Mike Rizzo sat on his hands for 3 months waiting for the team he assembled to come back together and play like we all knew they could. That was far too long and it cost the Nats the playoffs. Why did he do that? I could hypothesize several reasons; money issues, may present difficult roster issues upon returns, didn't want to deplete an already weak farm system, but I think it was far simpler than that. I think Rizzo didn't do anything this year because not doing anything worked last year. In 2012 disasters happened and the preparations were weak. Morse went down. Ramos went down. Werth went down. Storen went down. To fill their roles he had Ankiel, Nady, Flores, Lidge and H-Rod. Rizzo stood around and did nothing. He watched them fail. Then he watched Bernadina and Tracy and Bryce and Moore and the guys in the pen show up and carry the team in the absence of the base guys. Other than a trade for Suzuki he did very little.
It's important to look at that Suzuki deal. Wilson Ramos, the planned starter, went down for the year in mid May. Mike Rizzo let Jesus Flores and the collection of nobodies the Nats had in the minors hold down that position for over 2 and a half months before bringing in a replacement. That's crazy. You had to know by mid-June that Flores wasn't going to cut it. But Rizzo didn't do anything.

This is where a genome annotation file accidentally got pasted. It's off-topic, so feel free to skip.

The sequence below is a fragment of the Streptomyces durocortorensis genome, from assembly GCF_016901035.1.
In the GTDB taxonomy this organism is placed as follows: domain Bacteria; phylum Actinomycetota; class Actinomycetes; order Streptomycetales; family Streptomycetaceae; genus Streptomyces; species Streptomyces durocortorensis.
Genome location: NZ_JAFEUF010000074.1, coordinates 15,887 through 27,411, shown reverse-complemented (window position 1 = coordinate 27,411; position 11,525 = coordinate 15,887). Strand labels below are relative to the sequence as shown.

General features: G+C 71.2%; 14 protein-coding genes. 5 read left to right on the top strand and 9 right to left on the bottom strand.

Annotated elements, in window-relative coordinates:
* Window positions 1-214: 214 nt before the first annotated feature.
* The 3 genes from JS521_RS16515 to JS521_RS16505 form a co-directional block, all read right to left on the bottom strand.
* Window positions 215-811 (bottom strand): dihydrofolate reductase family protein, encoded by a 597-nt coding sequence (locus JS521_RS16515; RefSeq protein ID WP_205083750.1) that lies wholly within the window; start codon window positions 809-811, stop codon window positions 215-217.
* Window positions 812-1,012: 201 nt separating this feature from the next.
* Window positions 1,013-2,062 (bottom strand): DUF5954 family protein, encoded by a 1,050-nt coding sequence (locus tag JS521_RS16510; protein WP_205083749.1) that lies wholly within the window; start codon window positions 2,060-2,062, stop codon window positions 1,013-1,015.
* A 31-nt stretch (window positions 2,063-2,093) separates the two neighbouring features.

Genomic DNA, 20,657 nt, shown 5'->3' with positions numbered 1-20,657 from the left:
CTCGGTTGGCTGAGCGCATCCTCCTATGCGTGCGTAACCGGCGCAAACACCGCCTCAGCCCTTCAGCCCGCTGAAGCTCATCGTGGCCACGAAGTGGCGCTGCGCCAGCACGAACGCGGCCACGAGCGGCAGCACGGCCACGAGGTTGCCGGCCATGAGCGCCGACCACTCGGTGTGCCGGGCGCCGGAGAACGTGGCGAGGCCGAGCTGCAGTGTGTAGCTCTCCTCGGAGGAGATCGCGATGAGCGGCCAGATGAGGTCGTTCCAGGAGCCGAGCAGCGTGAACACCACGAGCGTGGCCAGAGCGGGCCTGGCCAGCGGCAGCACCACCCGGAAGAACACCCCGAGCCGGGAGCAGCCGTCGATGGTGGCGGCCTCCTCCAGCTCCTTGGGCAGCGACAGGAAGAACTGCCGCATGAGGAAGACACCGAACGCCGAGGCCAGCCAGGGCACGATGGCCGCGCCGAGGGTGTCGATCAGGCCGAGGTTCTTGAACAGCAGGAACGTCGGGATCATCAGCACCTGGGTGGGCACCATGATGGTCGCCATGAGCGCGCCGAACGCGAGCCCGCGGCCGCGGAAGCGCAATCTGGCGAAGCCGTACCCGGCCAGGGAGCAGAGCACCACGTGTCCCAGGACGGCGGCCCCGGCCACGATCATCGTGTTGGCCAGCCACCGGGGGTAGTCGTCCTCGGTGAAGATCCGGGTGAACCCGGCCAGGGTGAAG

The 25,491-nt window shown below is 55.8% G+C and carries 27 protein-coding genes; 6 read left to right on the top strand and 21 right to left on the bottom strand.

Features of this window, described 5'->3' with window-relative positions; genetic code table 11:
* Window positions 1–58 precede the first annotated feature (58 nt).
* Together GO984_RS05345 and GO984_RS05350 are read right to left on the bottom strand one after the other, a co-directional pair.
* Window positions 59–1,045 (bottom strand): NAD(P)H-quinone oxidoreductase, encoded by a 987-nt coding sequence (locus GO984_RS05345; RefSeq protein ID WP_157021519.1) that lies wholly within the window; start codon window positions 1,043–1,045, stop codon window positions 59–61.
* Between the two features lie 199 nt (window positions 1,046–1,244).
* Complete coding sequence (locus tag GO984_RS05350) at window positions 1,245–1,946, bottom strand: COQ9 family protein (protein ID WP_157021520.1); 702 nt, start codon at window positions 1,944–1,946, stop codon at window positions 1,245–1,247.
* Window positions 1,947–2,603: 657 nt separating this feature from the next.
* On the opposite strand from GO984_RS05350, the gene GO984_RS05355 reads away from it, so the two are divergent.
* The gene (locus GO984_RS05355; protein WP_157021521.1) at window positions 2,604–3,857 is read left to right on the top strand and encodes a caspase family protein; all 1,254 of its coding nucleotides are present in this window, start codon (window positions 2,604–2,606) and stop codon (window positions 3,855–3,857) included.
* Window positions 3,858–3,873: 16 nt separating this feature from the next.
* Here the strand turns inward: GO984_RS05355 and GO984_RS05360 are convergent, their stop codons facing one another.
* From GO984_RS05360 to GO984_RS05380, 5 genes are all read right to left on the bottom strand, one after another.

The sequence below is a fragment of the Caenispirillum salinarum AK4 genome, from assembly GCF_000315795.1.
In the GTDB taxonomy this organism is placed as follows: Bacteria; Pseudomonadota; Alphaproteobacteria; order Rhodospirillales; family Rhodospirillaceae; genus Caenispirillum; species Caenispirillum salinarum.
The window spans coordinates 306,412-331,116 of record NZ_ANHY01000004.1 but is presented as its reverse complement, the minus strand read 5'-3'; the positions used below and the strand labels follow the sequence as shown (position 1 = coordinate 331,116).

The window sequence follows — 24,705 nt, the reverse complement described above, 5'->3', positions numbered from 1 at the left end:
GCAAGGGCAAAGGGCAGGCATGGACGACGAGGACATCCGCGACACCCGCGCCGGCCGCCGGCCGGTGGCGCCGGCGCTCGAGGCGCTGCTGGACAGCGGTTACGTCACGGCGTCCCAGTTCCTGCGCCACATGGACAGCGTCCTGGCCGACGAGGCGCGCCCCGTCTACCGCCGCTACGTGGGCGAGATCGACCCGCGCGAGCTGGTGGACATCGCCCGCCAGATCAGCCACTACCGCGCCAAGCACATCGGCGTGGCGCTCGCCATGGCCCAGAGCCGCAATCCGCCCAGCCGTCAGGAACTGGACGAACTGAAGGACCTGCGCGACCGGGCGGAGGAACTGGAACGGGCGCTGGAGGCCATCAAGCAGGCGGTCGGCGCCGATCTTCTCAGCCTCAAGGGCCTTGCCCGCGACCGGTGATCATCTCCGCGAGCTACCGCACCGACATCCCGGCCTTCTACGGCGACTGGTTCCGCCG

Mike Rizzo has spent the past 2 seasons on autopilot while games are being played. Here is the team I assembled, let's see what happens. That worked in 2012 but it didn't in 2013 and I'm telling you it's going to fail more often than not if your goals are lofty. The Nats may make the playoffs a few times, but if their goals are winning pennants and World Serieseses, Mike Rizzo needs to adjust his approach. His base roster construction is great. His disaster prep is serviceable. His damage control simply does not exist. It needs to.
We'll see the team do this, that, and the other in the offseason trying to shore up the pen and the back of the rotation and the bench. All this is good and honestly I think we can trust Rizzo with this work. The real test for him and therefore for this team, comes in mid-June next year. When Desmond is out and Gio is out and the team's 3 game lead on the Braves is now a 2 game deficit. What does Rizzo do then? Does he continue to fiddle while the team burns? Or does he learn to be urgent and make the deals that might hurt tomorrow to help today?